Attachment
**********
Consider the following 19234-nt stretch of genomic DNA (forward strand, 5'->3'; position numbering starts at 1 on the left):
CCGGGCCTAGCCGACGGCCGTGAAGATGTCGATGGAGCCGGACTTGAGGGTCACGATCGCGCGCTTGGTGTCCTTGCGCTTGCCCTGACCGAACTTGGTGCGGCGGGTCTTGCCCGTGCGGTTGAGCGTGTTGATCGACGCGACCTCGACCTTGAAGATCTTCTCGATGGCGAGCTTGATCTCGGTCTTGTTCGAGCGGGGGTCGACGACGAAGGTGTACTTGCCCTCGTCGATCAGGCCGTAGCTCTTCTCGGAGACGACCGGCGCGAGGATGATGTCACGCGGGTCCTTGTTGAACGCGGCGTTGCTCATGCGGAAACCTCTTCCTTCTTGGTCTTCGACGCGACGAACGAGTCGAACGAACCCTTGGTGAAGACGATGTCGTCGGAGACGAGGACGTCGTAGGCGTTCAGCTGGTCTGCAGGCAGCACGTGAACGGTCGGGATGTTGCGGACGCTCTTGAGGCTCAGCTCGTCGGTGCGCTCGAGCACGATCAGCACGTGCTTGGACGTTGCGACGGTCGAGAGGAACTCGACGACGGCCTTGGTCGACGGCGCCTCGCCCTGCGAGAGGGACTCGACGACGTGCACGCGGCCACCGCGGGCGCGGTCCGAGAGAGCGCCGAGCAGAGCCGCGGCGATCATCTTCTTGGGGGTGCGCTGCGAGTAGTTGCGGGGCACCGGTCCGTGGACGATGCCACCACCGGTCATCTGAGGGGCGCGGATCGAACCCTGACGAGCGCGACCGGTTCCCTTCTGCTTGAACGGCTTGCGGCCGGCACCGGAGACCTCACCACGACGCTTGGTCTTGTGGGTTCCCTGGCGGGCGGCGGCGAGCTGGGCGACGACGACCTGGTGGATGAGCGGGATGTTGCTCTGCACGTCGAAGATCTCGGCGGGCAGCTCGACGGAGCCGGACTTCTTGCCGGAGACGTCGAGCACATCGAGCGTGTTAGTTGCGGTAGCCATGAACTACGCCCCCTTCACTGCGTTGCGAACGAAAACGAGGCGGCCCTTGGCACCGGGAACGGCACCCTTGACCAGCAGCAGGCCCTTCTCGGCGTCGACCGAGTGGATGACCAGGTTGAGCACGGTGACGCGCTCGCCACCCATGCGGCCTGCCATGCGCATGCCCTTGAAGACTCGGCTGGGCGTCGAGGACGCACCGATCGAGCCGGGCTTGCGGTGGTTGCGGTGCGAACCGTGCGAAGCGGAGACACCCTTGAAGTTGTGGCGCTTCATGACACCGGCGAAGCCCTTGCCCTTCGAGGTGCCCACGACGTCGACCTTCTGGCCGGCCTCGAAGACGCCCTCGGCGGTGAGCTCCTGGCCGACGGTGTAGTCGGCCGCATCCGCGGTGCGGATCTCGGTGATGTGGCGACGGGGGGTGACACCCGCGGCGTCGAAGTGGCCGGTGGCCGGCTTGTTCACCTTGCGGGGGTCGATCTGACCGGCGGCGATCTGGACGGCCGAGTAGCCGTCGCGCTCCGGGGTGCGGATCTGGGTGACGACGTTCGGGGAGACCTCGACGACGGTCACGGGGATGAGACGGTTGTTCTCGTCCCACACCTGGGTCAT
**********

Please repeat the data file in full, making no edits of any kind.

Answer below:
Consider the following 19234-nt stretch of genomic DNA (forward strand, 5'->3'; position numbering starts at 1 on the left):
CCGGGCCTAGCCGACGGCCGTGAAGATGTCGATGGAGCCGGACTTGAGGGTCACGATCGCGCGCTTGGTGTCCTTGCGCTTGCCCTGACCGAACTTGGTGCGGCGGGTCTTGCCCGTGCGGTTGAGCGTGTTGATCGACGCGACCTCGACCTTGAAGATCTTCTCGATGGCGAGCTTGATCTCGGTCTTGTTCGAGCGGGGGTCGACGACGAAGGTGTACTTGCCCTCGTCGATCAGGCCGTAGCTCTTCTCGGAGACGACCGGCGCGAGGATGATGTCACGCGGGTCCTTGTTGAACGCGGCGTTGCTCATGCGGAAACCTCTTCCTTCTTGGTCTTCGACGCGACGAACGAGTCGAACGAACCCTTGGTGAAGACGATGTCGTCGGAGACGAGGACGTCGTAGGCGTTCAGCTGGTCTGCAGGCAGCACGTGAACGGTCGGGATGTTGCGGACGCTCTTGAGGCTCAGCTCGTCGGTGCGCTCGAGCACGATCAGCACGTGCTTGGACGTTGCGACGGTCGAGAGGAACTCGACGACGGCCTTGGTCGACGGCGCCTCGCCCTGCGAGAGGGACTCGACGACGTGCACGCGGCCACCGCGGGCGCGGTCCGAGAGAGCGCCGAGCAGAGCCGCGGCGATCATCTTCTTGGGGGTGCGCTGCGAGTAGTTGCGGGGCACCGGTCCGTGGACGATGCCACCACCGGTCATCTGAGGGGCGCGGATCGAACCCTGACGAGCGCGACCGGTTCCCTTCTGCTTGAACGGCTTGCGGCCGGCACCGGAGACCTCACCACGACGCTTGGTCTTGTGGGTTCCCTGGCGGGCGGCGGCGAGCTGGGCGACGACGACCTGGTGGATGAGCGGGATGTTGCTCTGCACGTCGAAGATCTCGGCGGGCAGCTCGACGGAGCCGGACTTCTTGCCGGAGACGTCGAGCACATCGAGCGTGTTAGTTGCGGTAGCCATGAACTACGCCCCCTTCACTGCGTTGCGAACGAAAACGAGGCGGCCCTTGGCACCGGGAACGGCACCCTTGACCAGCAGCAGGCCCTTCTCGGCGTCGACCGAGTGGATGACCAGGTTGAGCACGGTGACGCGCTCGCCACCCATGCGGCCTGCCATGCGCATGCCCTTGAAGACTCGGCTGGGCGTCGAGGACGCACCGATCGAGCCGGGCTTGCGGTGGTTGCGGTGCGAACCGTGCGAAGCGGAGACACCCTTGAAGTTGTGGCGCTTCATGACACCGGCGAAGCCCTTGCCCTTCGAGGTGCCCACGACGTCGACCTTCTGGCCGGCCTCGAAGACGCCCTCGGCGGTGAGCTCCTGGCCGACGGTGTAGTCGGCCGCATCCGCGGTGCGGATCTCGGTGATGTGGCGACGGGGGGTGACACCCGCGGCGTCGAAGTGGCCGGTGGCCGGCTTGTTCACCTTGCGGGGGTCGATCTGACCGGCGGCGATCTGGACGGCCGAGTAGCCGTCGCGCTCCGGGGTGCGGATCTGGGTGACGACGTTCGGGGAGACCTCGACGACGGTCACGGGGATGAGACGGTTGTTCTCGTCCCACACCTGGGTCAT